As shown in FIG. 3, the second end element 90 is generally configured in the form of a “T”, e.g., the second end element 90 includes a base with one side longitudinally extending from a central portion of the base that is configured to cooperate with an alphanumeric element. The base has an aperture 92 defined therein having a size configured to receive a fastener, such as screw, therethrough to provide the ability to fasten the illumination assembly to an appropriate mount. The assembly may also include a member to receive the fastener.

Aa shown in FIGS. 4A and 4B, the sensor element includes a sensor cover 30, a sensor base 32, and a sensor printed circuit board 31 positioned therebetween. The sensor cover 30 and sensor base 32 each include peripheral side walls extending therefrom that cooperate with each other to form the sensor element and provide a cavity wherein the sensor printed circuit board 31 is housed. The sensor cover 30 has an aperture 34 defined therein near an edge that has a size configured to receive a fastener, such as screw, therethrough to provide the ability to fasten the illumination assembly to an appropriate mount. The sensor cover also has three apertures 36, 37, 38 defined therein that have sizes configured to receive a photo sensor element, a bipolar switch element, and a potentiometer switch element.

The sensor base 32 includes electrical contacts 39 to pass electric current from the sensor element to another element. The sensor base 32 has plural apertures 35 defined therein having a size configured to receive a fastener, such as screw, therethrough to provide the ability to fasten the illumination assembly to an appropriate mount or to fasten the sensor base 32 to the sensor cover. The sensor printed circuit board 31 includes an electrical circuit 100 that includes a photo sensor, a bipolar switch, a potentiometer switch, and associated electrical elements and wiring (see FIG. 5).

The photo sensor, such as a photo cell or the like, monitors the ambient light level and switches the light sources on when the ambient light level falls below a predetermined threshold and switches the light sources off when the ambient light level rises above the predetermined threshold. The potentiometer switch may be adjusted to set the predetermined threshold at a desired amount. The printed circuit board 31 also includes a power cord 12 for receiving external AC power voltage, such as power to a doorbell switch or from an AC adaptor via a connector 14. The electrical circuit 100 rectifies and regulates the external power voltage down to a DC voltage for driving light sources of the alphanumeric elements. For example, the illumination assembly may be connected in the circuit across the terminals of a doorbell, buzzer, or chime of a residence. The construction and operation of such electrical elements and such an electrical circuit are well known in the art. This invention is not limited to any particular electrical circuit.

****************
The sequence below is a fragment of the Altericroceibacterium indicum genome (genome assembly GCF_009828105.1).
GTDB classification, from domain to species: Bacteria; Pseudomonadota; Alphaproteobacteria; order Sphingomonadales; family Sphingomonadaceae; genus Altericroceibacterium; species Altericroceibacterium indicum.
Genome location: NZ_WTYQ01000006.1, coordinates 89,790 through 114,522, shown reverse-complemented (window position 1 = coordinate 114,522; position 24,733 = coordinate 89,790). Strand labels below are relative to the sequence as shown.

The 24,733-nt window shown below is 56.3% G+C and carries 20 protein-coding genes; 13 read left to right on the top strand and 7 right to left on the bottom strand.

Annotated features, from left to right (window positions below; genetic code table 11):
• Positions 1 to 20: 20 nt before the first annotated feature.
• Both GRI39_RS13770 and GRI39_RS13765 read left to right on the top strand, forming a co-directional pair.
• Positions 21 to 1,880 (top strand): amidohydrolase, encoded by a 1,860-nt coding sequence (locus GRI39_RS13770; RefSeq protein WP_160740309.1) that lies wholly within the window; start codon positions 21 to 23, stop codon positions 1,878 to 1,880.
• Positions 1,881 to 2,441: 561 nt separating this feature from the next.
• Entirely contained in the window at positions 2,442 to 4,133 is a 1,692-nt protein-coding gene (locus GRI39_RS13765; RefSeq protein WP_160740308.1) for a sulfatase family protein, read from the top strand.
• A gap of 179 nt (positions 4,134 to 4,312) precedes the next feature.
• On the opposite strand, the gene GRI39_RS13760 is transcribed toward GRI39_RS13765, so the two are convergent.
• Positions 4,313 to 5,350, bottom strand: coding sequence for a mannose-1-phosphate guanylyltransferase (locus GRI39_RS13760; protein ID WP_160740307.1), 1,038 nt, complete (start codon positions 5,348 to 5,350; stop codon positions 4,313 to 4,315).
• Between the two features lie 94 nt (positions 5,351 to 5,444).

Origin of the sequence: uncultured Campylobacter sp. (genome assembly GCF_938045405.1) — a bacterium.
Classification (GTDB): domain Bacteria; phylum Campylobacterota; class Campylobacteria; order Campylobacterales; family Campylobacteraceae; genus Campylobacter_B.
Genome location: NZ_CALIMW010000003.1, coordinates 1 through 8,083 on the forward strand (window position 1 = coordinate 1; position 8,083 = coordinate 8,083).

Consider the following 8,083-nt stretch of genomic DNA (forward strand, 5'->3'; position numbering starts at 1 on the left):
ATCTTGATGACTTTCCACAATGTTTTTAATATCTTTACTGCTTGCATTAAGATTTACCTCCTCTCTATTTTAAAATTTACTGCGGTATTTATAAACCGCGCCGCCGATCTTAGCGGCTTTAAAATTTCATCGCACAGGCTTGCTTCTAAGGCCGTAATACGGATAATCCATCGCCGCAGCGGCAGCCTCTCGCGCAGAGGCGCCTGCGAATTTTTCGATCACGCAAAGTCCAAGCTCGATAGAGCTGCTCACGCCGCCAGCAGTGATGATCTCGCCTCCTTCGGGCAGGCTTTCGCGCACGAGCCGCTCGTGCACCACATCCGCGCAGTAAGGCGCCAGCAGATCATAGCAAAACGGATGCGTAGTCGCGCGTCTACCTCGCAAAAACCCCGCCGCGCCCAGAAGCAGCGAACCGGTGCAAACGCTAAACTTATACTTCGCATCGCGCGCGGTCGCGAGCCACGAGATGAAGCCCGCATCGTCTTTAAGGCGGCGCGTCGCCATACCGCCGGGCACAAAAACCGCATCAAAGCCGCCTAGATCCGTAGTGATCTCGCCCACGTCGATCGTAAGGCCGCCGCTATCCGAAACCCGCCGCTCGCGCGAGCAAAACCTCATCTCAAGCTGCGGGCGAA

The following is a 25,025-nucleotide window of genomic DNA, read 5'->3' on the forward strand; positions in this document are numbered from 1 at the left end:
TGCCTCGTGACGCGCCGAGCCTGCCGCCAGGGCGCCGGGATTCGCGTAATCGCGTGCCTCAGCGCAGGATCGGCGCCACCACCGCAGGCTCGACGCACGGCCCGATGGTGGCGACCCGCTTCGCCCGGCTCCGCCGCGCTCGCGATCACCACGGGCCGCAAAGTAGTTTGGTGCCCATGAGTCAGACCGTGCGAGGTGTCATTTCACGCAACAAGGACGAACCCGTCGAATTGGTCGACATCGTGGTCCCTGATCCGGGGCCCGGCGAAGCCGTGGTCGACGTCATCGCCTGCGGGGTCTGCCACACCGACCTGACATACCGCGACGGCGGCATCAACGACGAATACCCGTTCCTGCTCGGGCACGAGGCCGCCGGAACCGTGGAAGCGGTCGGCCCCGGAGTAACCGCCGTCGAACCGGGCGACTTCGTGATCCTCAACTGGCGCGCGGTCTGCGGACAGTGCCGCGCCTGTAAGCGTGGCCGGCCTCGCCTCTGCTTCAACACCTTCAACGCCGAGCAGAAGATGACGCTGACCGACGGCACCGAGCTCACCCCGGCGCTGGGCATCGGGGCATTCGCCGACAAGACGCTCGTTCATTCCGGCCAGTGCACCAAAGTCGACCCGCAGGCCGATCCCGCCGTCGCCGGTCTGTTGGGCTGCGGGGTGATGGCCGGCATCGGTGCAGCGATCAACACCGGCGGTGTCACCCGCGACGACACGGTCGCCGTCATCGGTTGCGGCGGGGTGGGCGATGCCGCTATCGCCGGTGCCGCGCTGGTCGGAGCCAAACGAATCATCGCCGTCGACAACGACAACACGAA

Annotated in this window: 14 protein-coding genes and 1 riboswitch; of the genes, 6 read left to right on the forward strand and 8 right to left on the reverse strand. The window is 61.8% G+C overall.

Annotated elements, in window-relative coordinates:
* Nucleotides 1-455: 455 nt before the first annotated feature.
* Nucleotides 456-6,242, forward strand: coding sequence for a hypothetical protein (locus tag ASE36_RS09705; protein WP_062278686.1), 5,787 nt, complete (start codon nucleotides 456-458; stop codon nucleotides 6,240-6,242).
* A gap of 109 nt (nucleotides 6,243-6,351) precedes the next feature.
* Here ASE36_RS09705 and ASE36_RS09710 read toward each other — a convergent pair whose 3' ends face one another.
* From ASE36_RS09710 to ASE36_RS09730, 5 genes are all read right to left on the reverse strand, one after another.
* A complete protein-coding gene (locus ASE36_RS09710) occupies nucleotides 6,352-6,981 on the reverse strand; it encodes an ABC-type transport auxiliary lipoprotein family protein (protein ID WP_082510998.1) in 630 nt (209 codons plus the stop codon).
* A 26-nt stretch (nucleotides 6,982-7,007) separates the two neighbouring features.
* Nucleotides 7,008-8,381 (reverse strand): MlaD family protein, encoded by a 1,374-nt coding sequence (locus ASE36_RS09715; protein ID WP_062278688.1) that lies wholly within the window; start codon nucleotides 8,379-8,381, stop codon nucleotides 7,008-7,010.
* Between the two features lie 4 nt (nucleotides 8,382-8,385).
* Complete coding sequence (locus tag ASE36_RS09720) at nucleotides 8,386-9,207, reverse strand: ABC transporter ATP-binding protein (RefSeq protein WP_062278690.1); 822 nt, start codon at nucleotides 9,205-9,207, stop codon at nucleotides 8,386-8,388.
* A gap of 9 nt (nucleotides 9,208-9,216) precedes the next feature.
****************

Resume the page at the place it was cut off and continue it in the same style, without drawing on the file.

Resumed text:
As shown in FIGS. 6A and 6B, the alphanumeric element includes an alphanumeric cover 40, an alphanumeric base 42, and a universal alphanumeric light board 41 positioned therebetween. The alphanumeric cover 40 and alphanumeric base 42 each include peripheral side walls extending therefrom that cooperate with each other to form the alphanumeric element and provide a cavity wherein the alphanumeric universal light board 41 is housed. The alphanumeric cover 40 has a front side and a back side. The front and back side each have portions that may include a transparent portion, a translucent portion, an opaque portion, or combinations thereof.

A transparent or translucent portion may be configured in the form of an alphanumeric character 46 such as a number, a letter, or the like. The transparent or translucent portion may be clear, tinted, shaded, or colored according to the desires of the user. For example, the transparent or translucent portion may be colored in any of a variety of colors, such as red, orange, white, green, blue, or the like. The opaque portion may also be colored in any of a variety of colors, such as grainy, light yellow, off-white, black marble, orange, granite, or the like. The front side is generally smooth, but may include a recess for the alphanumeric character 46. The back side 42 includes electrical contacts 45 to pass electric current from the alphanumeric element to another element. The back side includes plural extending or recessed bosses configured to receive a fastener, such as screw, therethrough to provide the ability to fasten the alphanumeric cover 40 to the alphanumeric base 42, and to fasten an alphanumeric element to another alphanumeric element, a sensor element, or an end element.

As shown in FIG. 7, the universal alphanumeric light board 41 includes an X-Y array of light sources 48, such as an array of seven rows by five columns, to emit light in a direction away from the light board. The light sources 48 may be light emitting diodes (LEDs) or any other suitable light source. The light sources 48 are mounted in the light board 41 in a conventional manner, e.g., by soldering the leads (i.e., anode and cathode) to the light board 41 such that the light sources 48 are properly oriented.